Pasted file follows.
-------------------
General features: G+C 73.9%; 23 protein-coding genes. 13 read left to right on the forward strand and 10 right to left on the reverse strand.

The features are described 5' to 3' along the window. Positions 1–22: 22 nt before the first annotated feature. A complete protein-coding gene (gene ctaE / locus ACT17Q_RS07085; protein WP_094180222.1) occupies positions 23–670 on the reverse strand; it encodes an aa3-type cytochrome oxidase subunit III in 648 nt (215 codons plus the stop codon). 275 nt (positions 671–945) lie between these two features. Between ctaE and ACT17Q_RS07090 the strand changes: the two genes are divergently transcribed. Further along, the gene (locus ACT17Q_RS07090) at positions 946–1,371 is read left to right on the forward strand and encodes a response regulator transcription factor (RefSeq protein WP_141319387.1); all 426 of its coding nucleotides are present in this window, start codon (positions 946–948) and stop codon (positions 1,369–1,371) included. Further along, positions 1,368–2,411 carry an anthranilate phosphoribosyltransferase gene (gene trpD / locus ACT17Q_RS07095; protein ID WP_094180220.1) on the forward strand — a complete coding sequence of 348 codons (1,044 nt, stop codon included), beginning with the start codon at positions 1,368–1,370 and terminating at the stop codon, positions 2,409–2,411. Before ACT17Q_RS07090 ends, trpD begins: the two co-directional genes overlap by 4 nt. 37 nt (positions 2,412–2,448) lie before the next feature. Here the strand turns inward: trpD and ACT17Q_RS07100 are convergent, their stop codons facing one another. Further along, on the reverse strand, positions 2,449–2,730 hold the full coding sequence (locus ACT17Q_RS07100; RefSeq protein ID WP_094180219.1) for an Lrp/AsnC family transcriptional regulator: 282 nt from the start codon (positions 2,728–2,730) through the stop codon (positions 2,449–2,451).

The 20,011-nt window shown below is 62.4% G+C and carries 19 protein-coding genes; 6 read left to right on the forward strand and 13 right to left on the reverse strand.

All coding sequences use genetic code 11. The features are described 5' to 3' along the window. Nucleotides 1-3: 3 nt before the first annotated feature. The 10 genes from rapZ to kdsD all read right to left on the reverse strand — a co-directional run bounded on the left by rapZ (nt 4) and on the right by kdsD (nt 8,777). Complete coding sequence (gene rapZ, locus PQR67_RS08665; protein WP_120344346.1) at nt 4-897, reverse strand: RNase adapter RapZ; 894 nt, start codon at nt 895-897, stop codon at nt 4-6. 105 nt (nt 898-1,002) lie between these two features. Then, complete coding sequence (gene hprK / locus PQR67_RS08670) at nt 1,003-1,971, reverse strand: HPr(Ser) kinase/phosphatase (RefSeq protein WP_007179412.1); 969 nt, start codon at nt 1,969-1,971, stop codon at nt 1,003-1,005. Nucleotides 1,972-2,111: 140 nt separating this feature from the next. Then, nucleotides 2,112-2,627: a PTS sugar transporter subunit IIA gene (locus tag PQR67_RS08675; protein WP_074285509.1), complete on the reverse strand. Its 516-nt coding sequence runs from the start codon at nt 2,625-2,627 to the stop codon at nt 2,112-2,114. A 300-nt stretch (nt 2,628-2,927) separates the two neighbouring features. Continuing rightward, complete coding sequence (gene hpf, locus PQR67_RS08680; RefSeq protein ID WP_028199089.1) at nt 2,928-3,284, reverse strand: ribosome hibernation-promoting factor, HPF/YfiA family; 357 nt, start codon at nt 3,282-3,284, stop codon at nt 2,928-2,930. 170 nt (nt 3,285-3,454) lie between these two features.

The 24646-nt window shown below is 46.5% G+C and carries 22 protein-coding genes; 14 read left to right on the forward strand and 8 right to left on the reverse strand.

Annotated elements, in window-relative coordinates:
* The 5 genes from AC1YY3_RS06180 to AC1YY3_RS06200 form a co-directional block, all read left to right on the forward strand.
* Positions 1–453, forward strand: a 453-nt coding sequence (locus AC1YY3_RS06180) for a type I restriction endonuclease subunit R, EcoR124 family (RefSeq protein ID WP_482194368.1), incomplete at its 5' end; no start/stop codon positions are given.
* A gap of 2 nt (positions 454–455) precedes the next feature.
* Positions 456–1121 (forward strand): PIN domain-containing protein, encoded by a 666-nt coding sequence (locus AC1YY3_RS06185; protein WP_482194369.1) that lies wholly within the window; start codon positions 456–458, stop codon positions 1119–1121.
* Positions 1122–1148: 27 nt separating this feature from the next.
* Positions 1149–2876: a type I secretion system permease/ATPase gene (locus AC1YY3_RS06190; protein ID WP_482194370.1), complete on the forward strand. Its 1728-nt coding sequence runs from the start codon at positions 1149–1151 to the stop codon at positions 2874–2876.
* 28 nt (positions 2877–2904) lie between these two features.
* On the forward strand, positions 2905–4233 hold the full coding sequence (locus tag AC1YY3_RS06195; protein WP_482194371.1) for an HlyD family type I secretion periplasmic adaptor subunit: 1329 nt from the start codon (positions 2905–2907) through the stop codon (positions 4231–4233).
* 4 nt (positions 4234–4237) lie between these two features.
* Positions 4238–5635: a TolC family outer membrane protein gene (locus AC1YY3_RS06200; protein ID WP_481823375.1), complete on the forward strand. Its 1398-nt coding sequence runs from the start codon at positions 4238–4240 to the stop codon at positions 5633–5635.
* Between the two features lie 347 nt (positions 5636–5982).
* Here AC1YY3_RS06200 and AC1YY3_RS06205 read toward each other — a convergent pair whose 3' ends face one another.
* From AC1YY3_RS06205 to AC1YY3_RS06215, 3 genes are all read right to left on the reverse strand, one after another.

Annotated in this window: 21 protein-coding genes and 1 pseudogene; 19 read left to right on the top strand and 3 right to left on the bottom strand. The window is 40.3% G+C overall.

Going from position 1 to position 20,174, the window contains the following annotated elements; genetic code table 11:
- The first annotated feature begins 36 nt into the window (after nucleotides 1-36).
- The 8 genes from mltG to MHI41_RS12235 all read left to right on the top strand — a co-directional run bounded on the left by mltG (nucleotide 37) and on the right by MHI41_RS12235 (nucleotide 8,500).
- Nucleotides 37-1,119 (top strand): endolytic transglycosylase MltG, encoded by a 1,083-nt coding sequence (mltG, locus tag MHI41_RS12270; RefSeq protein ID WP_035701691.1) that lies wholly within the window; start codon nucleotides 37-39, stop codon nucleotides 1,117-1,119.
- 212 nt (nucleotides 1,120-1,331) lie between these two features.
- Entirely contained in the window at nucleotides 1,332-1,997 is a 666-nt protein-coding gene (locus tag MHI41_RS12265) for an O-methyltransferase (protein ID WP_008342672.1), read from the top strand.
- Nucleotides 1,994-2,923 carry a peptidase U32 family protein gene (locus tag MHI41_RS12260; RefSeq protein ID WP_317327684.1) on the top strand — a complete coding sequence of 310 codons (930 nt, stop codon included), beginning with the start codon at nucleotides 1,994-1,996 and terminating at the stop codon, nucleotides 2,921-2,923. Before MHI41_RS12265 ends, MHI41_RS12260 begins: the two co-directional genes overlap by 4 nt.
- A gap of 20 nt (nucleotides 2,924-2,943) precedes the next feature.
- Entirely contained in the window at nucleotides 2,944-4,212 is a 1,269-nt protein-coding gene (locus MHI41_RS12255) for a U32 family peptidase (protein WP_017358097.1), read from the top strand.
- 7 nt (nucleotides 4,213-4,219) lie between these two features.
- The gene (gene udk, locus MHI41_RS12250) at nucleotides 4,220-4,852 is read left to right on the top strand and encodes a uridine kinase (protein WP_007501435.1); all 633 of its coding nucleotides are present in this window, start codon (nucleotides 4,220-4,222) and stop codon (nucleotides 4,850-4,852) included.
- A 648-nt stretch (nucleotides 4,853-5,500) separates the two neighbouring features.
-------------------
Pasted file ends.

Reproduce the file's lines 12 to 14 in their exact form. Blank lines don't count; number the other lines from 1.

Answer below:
* Positions 1149–2876: a type I secretion system permease/ATPase gene (locus AC1YY3_RS06190; protein ID WP_482194370.1), complete on the forward strand. Its 1728-nt coding sequence runs from the start codon at positions 1149–1151 to the stop codon at positions 2874–2876.
* 28 nt (positions 2877–2904) lie between these two features.
* On the forward strand, positions 2905–4233 hold the full coding sequence (locus tag AC1YY3_RS06195; protein WP_482194371.1) for an HlyD family type I secretion periplasmic adaptor subunit: 1329 nt from the start codon (positions 2905–2907) through the stop codon (positions 4231–4233).